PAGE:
A peace that responds to the interests and needs of all parties in the Middle East has gained wide acceptance, despite the many ups and downs of official peace processes seeking to reconcile those differences. Since the 1991 Madrid Conference, an increasingly large number of non-governmental organizations (NGOs) and individuals have been working together at the regional level to create a better atmosphere for peace. These activities take many forms, yet they all represent efforts to increase mutual understanding and to provide new ways to share information and experiences on topics of common interest. In many cases, they also involve shared projects that lend a relatively small yet increasingly significant counterweight to the pessimistic views on official interactions by leaders and negotiators.
Regional cooperative efforts originate from many different sources, both local and international. Third-party organizations, most often from outside the Middle East, have played an important role by providing venues where experts and like-minded actors can come together to tackle many of the most difficult issues facing both the region as a whole and individual countries. While the ongoing, active participation of those from the Middle East reflects the importance and value attached to the various issues, the presence of outside organizers, who at least initiate the framework in which meetings take place, also reflects the sensitivities and limits of cooperative work.
In addition to providing opportunities for discussion of important regional subjects, non-governmental activities in the Middle East are seen as having multiple effects beyond the actual topics at hand. When participants from different countries meet their peers on a regular basis, a sense of trust and open communication can develop that helps to overcome stereotypes and negative images - in a sense humanizing the "other."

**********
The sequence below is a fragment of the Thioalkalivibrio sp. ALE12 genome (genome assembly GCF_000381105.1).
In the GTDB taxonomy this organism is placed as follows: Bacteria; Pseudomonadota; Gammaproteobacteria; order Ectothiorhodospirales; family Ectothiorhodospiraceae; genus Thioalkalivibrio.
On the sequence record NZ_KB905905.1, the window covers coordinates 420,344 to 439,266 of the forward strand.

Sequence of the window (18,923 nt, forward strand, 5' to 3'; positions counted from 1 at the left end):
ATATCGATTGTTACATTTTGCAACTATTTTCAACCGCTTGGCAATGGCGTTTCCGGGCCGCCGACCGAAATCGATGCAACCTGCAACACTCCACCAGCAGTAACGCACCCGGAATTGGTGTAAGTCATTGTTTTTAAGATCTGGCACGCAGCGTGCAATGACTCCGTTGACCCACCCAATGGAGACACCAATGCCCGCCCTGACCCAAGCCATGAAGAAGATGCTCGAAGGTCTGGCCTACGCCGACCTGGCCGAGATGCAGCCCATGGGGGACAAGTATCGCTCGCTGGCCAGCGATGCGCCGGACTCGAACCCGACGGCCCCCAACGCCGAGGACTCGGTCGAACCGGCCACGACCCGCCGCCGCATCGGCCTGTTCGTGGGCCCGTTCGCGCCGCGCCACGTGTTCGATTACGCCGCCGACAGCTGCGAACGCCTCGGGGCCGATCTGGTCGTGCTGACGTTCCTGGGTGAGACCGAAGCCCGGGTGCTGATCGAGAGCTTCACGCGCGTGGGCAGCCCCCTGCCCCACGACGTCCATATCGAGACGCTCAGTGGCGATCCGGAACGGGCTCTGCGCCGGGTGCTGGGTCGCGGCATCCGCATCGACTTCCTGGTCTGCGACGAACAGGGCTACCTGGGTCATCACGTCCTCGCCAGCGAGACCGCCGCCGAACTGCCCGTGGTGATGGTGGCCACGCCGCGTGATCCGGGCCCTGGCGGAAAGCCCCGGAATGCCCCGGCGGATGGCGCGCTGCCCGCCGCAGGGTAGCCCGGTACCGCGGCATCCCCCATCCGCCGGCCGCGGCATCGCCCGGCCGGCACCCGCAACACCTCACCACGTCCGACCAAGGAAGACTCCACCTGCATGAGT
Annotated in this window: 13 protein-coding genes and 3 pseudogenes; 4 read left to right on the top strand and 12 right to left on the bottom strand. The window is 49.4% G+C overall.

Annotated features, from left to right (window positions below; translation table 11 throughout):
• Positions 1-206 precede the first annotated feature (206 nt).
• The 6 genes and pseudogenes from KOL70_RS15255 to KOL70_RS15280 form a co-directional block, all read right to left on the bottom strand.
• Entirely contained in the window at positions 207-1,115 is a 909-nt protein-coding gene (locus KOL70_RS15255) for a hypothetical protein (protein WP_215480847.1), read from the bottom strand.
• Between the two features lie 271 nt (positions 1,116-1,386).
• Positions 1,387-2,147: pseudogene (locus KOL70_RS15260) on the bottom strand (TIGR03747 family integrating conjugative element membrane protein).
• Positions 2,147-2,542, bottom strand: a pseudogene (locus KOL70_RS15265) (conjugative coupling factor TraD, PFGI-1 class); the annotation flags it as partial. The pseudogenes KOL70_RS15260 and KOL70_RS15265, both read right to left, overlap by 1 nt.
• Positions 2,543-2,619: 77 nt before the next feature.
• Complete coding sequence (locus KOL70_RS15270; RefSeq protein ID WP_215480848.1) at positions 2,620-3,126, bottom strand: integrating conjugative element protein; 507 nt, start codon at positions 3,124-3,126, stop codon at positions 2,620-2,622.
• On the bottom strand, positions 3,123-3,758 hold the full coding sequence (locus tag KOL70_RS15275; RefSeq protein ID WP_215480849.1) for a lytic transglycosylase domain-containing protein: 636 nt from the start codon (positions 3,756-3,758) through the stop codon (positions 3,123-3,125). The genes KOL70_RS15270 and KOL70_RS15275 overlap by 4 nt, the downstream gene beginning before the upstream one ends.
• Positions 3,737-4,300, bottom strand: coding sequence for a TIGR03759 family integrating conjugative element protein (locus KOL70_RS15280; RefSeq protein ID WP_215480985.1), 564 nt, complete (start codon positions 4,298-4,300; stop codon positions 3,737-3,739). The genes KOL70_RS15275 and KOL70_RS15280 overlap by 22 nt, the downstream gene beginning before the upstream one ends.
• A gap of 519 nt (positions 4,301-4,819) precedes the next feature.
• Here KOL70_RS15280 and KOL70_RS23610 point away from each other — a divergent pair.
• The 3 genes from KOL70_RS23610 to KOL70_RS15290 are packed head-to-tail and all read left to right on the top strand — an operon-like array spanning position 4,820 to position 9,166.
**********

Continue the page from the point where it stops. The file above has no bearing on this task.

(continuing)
Track II Diplomacy

Some activities dealing with security issues, for example, are intended to provide informal settings in which hypothetical situations may be introduced in a manner that would be impossible in official discussions. These informal discussions - so-called Track II diplomacy - can then be relayed by participants to their governments and may feed into the official processes. More commonly, the workshops, seminars, conferences, training sessions, joint projects, and other activities at the regional level are instrumental in developing networks of common interest and shared experience.
As this issue of the Palestine-Israel Journal reflects, the range of subjects addressed by regional activities is quite broad, encompassing such areas as the environment, security, media, water, civil society, health, development, religion, and others. Although these activities tend not to be highlighted in the media, the benefits derived from them are unmistakable. At the same time, as discussed below, there are limitations to their impact and effectiveness as well.


The impact of non-official activities can be beneficial on a number of levels, particularly with regard to the development of empathy and understanding among participants. In a study of the authors' organization, Search for Common Ground, Nathan Funk of the American University in Washington, D.C., has found that sustained Track II efforts in the Middle East have had profound effects on long-term participants.